Top 5 Music Notation Apps

Original article by Andrew Min published on Full circle Magazine #45, the article is specific for Ubuntu Distribution, but these software can be installed on any GNU/Linux Distro.




LilyPond is one of the best-known open-source sheet-music notation programs in the world. Created by two Dutch musicians (Han-Wen Nienhuys and Jan Nieuwenhuizen), LilyPond utilizes a powerful yet simple scripting language that includes support for notes, chords, lyrics, orchestral parts, and much more. You can also add the
composer and lyricist, majors/minors, clefs, and much more. You can then export everything to LaTeX, HTML, or (with a plugin)

To install LilyPond, use the lilypond package in the universe repository.




If you prefer using an all-in0one IDE, give LilyPondTool a try. It’s a plugin for jEdit, a Java-based coding editor. As a result, you don’t just get all of the plugin’s features (a LilyPond debugger, code completion, and macros), but all of jEdit’s (plugins, auto-indent, syntax highlighting, folding, and much more).

To install LilyPondTool, you first need to install jEdit. You can use the jedit package in the universe repository. Once you’ve installed jEdit, you have two options: you can install using jEdit’s Plugin Manager, or you can use the package hosted by Sourceforge




A lot of musicians aren’t very excited when presented by a barebones text editor and a confusing-looking scripting language. Denemo is a wonderful solution. Developed for over a decade, this program acts as a user-friendly GTK+ interface for LilyPond. You can use either a computer keyboard or a MIDI instrument to input notes. It also supports macro-like scripts and a long list of keyboard shortcuts. You can also edit existing Lilypond files, and export to PDF, MIDI, and PNG.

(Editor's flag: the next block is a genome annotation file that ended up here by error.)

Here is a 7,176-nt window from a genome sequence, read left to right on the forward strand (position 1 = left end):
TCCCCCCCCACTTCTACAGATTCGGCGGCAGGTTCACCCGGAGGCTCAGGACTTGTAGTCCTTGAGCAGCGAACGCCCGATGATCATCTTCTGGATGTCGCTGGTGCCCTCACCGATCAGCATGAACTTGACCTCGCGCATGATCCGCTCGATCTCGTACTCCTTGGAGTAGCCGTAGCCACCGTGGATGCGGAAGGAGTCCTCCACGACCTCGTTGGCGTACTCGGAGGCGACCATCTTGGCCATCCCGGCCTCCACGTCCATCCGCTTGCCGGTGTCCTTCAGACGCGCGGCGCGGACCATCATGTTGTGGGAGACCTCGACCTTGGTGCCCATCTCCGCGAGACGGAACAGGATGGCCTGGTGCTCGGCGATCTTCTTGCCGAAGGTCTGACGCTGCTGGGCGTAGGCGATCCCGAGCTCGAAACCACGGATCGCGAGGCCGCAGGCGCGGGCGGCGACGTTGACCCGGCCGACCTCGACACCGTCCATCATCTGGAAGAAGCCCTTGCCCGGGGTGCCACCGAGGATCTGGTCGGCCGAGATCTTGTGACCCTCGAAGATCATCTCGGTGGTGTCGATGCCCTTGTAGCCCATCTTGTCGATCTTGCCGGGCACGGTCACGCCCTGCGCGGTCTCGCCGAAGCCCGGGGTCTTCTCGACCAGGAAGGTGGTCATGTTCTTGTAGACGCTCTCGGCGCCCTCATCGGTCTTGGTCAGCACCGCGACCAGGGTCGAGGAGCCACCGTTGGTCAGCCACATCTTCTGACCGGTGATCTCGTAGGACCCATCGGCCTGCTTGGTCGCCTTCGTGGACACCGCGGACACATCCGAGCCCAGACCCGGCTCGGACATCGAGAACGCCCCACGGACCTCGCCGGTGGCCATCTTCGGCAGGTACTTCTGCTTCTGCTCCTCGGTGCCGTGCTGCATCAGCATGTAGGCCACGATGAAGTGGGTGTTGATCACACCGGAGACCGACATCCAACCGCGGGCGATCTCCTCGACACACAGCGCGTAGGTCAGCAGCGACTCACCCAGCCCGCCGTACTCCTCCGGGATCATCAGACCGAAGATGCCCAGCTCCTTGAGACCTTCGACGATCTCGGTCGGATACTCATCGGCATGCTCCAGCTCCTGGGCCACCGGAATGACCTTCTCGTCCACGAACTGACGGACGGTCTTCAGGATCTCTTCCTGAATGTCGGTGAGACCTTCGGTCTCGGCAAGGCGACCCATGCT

To install Denemo, use the denemo package in the universe repository.




If you’re a Kubuntu user, you may prefer the KDE-based NoteEdit. It also allows for most LilyPond-like layout features, lyrics, and a variety of automated tools (like automatic bar placement). You can also preview your score with a simple MIDI player and export to a long list of file formats. Plus, its format is still plaintext, so you can edit any of the files by hand if you don’t want to use the GUI.

To install NoteEdit, use the noteedit package in the universe repository.



f you want a more fully-featured package, give Rosegarden a try. It’s more of an audio sequencer, rather than a score editor; as such, it supports a long list of features. Not only does it do MIDI inputs, it also sports advanced mixing tools and synthesizers. Once you’re done mixing your music together, you can export it using a Lilypond powered engine. Everything is done through the JACK framework, so you can also integrate Rosegarden with a variety of other sound applications.

To install Rosegarden, use the rosegarden packages in the universe repository. Rosegarden comes pre-installed in Ubuntu Studio.


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